IBM's RS/6000 43P Model 260
A seriously architectural design for designers of serious architectures.
Workstations from Hewlett-Packard (HP), Silicon Graphics Inc. (SGI), and Sun Microsystems tend to get most of the attention within the UNIX community, but IBM's RS/6000 line of workstations also contends for a major share of the market. While earlier versions of the PowerPC chip performed well on integer operations (see our review of the IBM 43P Model 240, October 1997, p. 55), its floating-point performance has been traditionally less than stellar. Additionally, previous versions of IBM's UNIX workstations have been stuck at the 32-bit level, while the competition's top models have long since migrated to 64-bit processors. With the Model 260, IBM has shifted gears to the latest Power3 CPU, currently running at 200MHz. The Power3 CPU is a full 64-bit processor, and supported by the latest 64-bit version of IBM's AIX operating system, version 4.3.2. The big question, of course, is whether IBM can extend this workstation's reach beyond the company's traditional all-blue base.
For those expecting another boringly beige desktop chassis like the Model 240, the Model 260 will be a surprise--it's big, beautiful, and black, with a striking industrial design that is reminiscent of Darth Vader without the wheeze. Unlike the smaller Model 240, the 260's deskside tower chassis has ample room for expansion (more on that later), supports large memory configurations, and gets the clutter off the desktop. The Model 260 can be configured with dual processors, up to 4GB RAM, and IBM's new GXT3000P 3-D graphics adapter. Those configuration options let you use the 260 either as an advanced workgroup server or as a high-end graphics workstation.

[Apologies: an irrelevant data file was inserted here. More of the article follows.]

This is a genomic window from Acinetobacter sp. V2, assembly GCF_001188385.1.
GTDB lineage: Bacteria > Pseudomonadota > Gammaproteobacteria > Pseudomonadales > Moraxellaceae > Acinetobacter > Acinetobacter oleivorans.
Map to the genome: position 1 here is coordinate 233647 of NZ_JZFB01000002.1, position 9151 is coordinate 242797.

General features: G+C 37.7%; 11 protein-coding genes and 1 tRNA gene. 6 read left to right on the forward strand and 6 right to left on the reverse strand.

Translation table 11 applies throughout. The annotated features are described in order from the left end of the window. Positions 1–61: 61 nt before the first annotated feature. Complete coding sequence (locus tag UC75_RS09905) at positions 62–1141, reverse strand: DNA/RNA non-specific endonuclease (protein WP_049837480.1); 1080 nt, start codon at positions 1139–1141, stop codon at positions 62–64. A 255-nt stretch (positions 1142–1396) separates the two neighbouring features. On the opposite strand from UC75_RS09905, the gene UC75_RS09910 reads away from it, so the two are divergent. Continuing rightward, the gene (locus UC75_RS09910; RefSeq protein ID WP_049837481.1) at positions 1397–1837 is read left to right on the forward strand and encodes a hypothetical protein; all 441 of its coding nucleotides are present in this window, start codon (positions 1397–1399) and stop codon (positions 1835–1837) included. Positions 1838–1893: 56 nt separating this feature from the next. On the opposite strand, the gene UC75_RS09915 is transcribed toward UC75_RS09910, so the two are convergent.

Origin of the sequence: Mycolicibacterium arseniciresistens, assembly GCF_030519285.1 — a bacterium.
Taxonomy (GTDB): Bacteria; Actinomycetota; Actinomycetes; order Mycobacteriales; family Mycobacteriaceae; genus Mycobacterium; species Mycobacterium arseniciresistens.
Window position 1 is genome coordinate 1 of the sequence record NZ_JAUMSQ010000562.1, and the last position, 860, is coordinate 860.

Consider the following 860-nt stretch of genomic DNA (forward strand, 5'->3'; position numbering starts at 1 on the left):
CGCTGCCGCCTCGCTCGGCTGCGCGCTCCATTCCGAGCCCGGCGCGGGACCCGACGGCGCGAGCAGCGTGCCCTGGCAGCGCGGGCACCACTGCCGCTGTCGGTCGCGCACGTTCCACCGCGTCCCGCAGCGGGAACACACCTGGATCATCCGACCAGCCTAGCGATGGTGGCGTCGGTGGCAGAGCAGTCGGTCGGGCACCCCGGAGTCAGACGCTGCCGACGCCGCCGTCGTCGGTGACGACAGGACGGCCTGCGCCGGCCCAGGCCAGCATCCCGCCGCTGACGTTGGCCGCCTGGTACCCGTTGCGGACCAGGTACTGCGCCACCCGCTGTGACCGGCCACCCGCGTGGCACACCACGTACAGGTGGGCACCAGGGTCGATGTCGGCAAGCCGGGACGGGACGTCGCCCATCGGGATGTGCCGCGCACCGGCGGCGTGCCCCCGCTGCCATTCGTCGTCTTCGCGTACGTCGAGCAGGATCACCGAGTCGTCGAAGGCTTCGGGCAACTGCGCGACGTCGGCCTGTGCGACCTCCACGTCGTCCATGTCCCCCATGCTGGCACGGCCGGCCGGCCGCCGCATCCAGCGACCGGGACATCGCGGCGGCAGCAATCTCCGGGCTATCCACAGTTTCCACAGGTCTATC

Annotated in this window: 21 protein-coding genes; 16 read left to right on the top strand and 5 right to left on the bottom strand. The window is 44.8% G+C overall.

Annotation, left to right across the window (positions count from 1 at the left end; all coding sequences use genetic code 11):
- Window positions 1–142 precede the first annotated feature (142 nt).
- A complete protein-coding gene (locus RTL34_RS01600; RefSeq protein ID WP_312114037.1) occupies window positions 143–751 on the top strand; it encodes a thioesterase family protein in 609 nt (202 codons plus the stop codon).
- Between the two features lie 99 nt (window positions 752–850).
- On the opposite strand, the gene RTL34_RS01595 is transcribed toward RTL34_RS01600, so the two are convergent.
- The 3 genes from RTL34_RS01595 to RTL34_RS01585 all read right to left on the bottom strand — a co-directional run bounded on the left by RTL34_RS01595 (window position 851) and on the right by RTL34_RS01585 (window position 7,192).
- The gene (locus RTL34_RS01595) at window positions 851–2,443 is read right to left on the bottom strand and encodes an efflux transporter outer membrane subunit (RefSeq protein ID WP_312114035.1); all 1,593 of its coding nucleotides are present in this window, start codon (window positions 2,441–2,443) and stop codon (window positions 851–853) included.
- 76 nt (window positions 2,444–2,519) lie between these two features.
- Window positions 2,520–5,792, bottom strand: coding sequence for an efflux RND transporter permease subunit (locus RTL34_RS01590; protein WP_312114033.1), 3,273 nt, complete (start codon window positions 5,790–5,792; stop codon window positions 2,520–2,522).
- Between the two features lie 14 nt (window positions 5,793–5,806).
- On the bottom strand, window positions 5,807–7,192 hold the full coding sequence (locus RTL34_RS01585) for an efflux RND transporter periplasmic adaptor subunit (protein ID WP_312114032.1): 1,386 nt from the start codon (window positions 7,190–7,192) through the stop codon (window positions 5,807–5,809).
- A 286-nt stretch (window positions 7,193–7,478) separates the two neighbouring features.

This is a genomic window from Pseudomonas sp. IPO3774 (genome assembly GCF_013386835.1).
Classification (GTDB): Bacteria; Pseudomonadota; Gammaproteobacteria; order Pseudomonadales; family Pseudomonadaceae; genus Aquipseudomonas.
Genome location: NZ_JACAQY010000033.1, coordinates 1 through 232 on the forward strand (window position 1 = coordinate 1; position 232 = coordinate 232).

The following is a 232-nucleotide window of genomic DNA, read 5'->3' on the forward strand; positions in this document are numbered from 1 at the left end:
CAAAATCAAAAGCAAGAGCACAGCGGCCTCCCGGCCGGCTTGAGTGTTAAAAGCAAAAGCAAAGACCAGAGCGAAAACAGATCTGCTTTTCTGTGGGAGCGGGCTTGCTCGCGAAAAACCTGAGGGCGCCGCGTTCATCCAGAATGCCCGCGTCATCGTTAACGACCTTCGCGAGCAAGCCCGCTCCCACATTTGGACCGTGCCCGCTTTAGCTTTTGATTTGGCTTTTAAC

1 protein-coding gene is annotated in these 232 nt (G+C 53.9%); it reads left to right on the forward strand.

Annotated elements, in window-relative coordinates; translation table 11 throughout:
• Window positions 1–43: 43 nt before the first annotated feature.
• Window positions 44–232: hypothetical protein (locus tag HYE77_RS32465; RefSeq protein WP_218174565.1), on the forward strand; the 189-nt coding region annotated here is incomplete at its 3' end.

IBM's new 200MHz 64-bit Power3 CPU features eight execution units fed by the chip's memory subsystem, which is capable of a bandwidth of up to 6.4GB/sec. At first glance, the 200MHz clock rate seems slow when compared with the clock rates of other leading RISC chips. In theory, however, the increased number of instructions per cycle provides the Power3 with significant performance benefits, so the CPU can compete favorably against chips with higher clock rates. Our performance section below examines how well theory stacks up to reality.
IBM's migration to 64-bit computing started with the S70 enterprise server running AIX 4.3. The company's 64-bit strategy is one that permits 32-bit applications to coexist with 64-bit code by making kernel services appear the same to either 32-bit or 64-bit applications. The usual "well-behaved" caveats apply to device drivers and kernel extensions, of course. If you use special device drivers for custom hardware peripherals, you will need to ensure that the device driver conforms to the AIX 4.3 specifications. In general, however, 32-bit AIX applications will run on the 64-bit systems without recompiling them, making the transition easier for you.